Sunjong of Korea

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Emperor of Korea
Emperor Sunjong.jpg
Emperor of Korea
Reign 20 July 1907 – 29 August 1910
Predecessor Gojong of Korea
Successor I, son in law to Sejong the Great
Yi Eun, Crown Prince Euimin (as pretender)
Born (1874-03-25)25 March 1874
Changdeok Palace, Hanseong, Joseon dynasty, Korea
Died 24 April 1926(1926-04-24) (aged 52)
Changdeok Palace, Keijō, Japanese Korea
Burial Yureung
Spouse Empress Sunmyeonghyo
Empress Sunjeong
House House of Yi
Father Gojong of Korea
Mother Queen Myeongseong
Korean name
Revised Romanization Sunjong Yunghuije
McCune–Reischauer Sunjong Yung'huije
Pen name
Hangul 정헌
Hanja 正軒
Revised Romanization Jeongheon
McCune–Reischauer Chŏnghŏn
Birth name
Hangul 이척
Hanja 李坧
Revised Romanization I Cheok
McCune–Reischauer Yi Ch'ŏk
Courtesy name
Hangul 군방
Hanja 君邦
Revised Romanization Gunbang
McCune–Reischauer Kunbang

Sunjong, the Emperor Yunghui (Hangul융희제; Hanja隆熙帝; RRYunghuije; MRYunghŭije; 25 March 1874 – 24 April 1926),[1] was the second and the last Emperor of Korea, of the Yi dynasty, ruling from 1907 until 1910.


Sunjong was the second son of Emperor Gojong and Empress Myeongseong. When he was two years old, Sunjong was proclaimed the crown prince. In 1882, he married a daughter of the Min clan, who later became Empress Sunmyeonghyo (Hangul순명효황후; Hanja純明孝皇后).

The Korean Empire was established in 1897, and Sunjong became the imperial crown prince. In July 1907, Gojong was deposed as a result of Japanese coercion, and Sunjong was made emperor of Korea. He was proclaimed heir to the throne of Prince Imperial Yeong (Hangul영친왕; Hanja英親王), the younger brother of Sunjong, and moved from Deoksugung Palace to the imperial residence at Changdeokgung Palace.[2]

Sunjong's reign was limited by the gradually increasing armed intervention of the Japanese government in Korea. In July 1907, he was proclaimed emperor of Korea but was immediately forced to enter into the Japan–Korea Treaty of 1907 (Hangul한일신협약, 정미7조약; Hanja韓日新協約, 丁未七條約). This treaty allowed the Japanese government to supervise and intervene in the administration and governance of Korea, which also allowed for the appointment of Japanese ministers within the government.[3]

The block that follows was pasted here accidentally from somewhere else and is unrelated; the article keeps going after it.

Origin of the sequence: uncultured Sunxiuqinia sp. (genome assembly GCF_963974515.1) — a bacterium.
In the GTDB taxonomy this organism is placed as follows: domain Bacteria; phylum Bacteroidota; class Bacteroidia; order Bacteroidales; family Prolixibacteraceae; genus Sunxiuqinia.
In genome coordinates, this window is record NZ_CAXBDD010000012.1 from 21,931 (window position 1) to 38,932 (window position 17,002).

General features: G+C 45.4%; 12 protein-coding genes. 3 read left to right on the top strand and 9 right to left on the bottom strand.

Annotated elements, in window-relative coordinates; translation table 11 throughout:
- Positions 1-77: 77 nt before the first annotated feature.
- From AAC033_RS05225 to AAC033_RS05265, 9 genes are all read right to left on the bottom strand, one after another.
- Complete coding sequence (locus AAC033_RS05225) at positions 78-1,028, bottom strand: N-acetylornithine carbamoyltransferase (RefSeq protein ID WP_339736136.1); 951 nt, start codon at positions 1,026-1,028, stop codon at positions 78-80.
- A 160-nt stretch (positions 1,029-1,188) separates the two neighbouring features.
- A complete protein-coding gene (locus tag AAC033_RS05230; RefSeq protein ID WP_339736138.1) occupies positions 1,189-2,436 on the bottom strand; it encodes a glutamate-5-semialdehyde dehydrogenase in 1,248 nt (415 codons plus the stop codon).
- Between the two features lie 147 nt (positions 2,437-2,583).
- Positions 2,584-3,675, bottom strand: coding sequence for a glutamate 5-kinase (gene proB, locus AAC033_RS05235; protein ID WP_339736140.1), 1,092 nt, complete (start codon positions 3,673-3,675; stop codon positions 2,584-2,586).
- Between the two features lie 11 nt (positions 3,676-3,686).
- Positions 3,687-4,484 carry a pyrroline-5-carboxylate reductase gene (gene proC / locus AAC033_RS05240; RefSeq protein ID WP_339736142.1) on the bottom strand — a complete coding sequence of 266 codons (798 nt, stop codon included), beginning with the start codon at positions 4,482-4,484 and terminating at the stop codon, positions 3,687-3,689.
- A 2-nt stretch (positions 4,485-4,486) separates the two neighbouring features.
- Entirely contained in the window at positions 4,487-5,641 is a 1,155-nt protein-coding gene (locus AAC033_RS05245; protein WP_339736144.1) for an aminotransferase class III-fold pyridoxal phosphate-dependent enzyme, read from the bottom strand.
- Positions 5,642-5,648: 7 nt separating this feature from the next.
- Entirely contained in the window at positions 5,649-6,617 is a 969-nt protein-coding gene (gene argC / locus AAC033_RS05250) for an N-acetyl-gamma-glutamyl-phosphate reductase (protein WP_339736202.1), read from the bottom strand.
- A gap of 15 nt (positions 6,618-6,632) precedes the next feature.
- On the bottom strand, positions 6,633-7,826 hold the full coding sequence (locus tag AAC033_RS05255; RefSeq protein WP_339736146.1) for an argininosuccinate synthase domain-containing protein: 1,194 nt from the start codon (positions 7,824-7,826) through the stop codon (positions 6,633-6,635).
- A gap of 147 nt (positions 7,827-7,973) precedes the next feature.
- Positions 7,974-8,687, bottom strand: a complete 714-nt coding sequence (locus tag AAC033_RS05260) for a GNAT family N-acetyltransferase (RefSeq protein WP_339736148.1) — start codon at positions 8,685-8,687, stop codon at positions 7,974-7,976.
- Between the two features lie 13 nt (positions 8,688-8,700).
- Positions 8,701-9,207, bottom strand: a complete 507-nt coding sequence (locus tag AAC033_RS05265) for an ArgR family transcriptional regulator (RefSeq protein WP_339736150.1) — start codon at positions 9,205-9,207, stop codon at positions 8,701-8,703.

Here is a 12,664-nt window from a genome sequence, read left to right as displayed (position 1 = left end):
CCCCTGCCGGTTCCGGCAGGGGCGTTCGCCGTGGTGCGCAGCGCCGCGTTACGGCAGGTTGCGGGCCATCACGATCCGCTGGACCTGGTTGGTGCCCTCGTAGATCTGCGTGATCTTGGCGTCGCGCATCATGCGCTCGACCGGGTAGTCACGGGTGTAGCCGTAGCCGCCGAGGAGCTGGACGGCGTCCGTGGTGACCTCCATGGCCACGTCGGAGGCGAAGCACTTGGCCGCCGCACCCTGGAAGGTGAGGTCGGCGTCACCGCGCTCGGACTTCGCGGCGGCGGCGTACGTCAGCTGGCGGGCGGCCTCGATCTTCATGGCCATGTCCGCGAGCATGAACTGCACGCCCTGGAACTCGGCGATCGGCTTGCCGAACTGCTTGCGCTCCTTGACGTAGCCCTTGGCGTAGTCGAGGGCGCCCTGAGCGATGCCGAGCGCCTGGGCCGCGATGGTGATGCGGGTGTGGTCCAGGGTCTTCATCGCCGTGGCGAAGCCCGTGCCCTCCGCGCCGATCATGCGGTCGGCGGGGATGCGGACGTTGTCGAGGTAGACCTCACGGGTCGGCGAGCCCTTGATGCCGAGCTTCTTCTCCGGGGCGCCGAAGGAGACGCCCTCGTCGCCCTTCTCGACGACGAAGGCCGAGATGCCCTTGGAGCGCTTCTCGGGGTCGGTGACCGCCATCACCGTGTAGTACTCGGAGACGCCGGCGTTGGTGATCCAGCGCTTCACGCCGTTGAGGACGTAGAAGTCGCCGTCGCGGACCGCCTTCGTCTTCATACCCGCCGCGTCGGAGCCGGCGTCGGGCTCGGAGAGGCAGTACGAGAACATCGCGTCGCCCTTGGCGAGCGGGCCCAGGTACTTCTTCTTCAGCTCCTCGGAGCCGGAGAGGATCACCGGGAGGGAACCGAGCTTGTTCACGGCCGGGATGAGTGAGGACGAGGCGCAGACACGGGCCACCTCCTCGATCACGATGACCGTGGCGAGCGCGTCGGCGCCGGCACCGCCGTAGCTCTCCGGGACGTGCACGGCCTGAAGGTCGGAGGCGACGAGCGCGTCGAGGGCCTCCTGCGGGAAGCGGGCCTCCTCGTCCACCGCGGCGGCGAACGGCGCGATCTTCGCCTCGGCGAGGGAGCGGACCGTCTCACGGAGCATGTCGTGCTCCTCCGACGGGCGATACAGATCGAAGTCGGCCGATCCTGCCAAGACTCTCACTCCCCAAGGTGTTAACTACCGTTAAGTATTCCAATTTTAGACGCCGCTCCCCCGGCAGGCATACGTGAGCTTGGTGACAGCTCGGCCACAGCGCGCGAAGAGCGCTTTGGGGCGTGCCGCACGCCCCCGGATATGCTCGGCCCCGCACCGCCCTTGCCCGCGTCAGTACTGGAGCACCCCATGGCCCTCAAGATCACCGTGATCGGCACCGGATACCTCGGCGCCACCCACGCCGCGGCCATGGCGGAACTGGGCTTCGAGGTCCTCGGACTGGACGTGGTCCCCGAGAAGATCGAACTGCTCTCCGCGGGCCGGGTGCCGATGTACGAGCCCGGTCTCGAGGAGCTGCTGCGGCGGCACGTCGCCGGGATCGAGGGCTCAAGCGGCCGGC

While under Japanese supervision, the Korean army was dismissed on the pretext of lack of public finance regulations. In 1909, Japan implemented the Japan–Korea Protocol (Hangul기유각서; Hanja己酉覺書) which effectively removed Korea's judicial power. Meanwhile, Japan dispatched Itō Hirobumi, Japanese Resident-General of Korea, to negotiate with Russia over problems involving Korea and Manchuria. However, Itō was assassinated by Ahn Jung-geun at Harbin, which led to the Japanese occupation of Korea. Pro-Japanese politicians, such as Song Byung-jun and Lee Wan-yong, defected, merging Korea with Japan by fabricating Korea's willingness and establishing the Japan–Korea Annexation Treaty on August 29, 1910.[4][5]

Although still existent on paper, the intervention by the Japanese government effectively ended Sunjong's reign over the Korean Empire and he became essentially powerless within three years of ruling. Japan, in effect, abolished the Korean Empire on August 29 1910, ending 519 years of the Joseon dynasty.[6]

After abdication[edit]

After the annexation treaty, the former Emperor Sunjong and his wife, Empress Sunjeong, lived the rest of their lives virtually imprisoned in Changdeokgung Palace in Seoul.[7] Sunjong could not exercise any power as emperor because there were only pro-Japanese politicians in government. After the Korean Empire collapsed, Sunjong was demoted from emperor to king. Japan allowed him the title of King Yi of Changdeok Palace (Hangul창덕궁 이왕; Hanja昌德宮 李王) and allowed for the title to be inherited.[2]

Sunjong died on April 24, 1926, in Changdeokgung and is buried with his two wives at the imperial tomb of Yureung (유릉, 裕陵) in the city of Namyangju. His state funeral on June 10, 1926, was a catalyst for the June 10th Movement against Japanese rule.[8]


  1. Empress Sunmyeong of the Yeoheung Min clan (순명황후 민씨, 1872–1904) – born to Min Tae-ho, leader of the Yeoheung Min clan; relative of Empress Myeongseong. She died before her husband was enthroned.
  2. Empress Sunjeong of the Haepyeong Yun clan (순정황후 윤씨, 1894–1966) – daughter of Marquis Yun Taek-yeong.

His full posthumous name[edit]

  • His Imperial Majesty Emperor Sunjong Munon Muryeong Donin Seonggyeong of Korea
  • 대한제국순종문온무령돈인성경황제폐하
  • 大韓帝國純宗文溫武寧敦仁誠敬皇帝陛下
  • Daehan Jeguk Sunjong Munon Muryeong Donin Seonggyeong Hwangje Pyeha




Popular culture[edit]

See also[edit]


  1. ^ "Korea. Choson. The Yi Dynasty Genealogy". Buyers, Christopher: The Royal Ark. Retrieved 2015-04-11.
  2. ^ a b "The Academy of Korean Studies(한국학중앙연구원) : 순종(Sunjong)".
  3. ^ "『고종시대사 6』(History of Gojong's Period 6) : 국사편찬위원회(National History Compilation Committee), 1969, 635p". Missing or empty |url= (help)
  4. ^ "『고종시대사 6』(History of Gojong's Period 6) : 국사편찬위원회(National History Compilation Committee), 1969, 641p". Missing or empty |url= (help)
  5. ^ Rhee, Song Nai. Beautiful as the Rainbow: Nashimoto Masako, a Japanese Princess against All ... p. 100.
  6. ^ "::: Cultural Heritage, the source for Koreans' Strength and Dream :::". Cultural Heritage Administration of Korea. Retrieved 2 September 2013.
  7. ^ "Emperor Sunjong of Korea". Asian History. Retrieved 2 September 2013.
  8. ^ Yunghui Yi Cheok, Emperor Sunjong. Korea's Last Emperor's Goodbye: Korea Annexed by Japan. 1915.
  9. ^
Sunjong of Korea
Born: 25 March 1874 Died: 24 April 1926
Regnal titles
Preceded by
Emperor of Korea
20 July 1907 – 29 August 1910
Empire dissolved
Titles in pretence
Loss of title — TITULAR —
Emperor of Korea
29 August 1910 – 24 April 1926
Reason for succession failure:
Empire abolished in 1910
Succeeded by
Crown Prince Euimin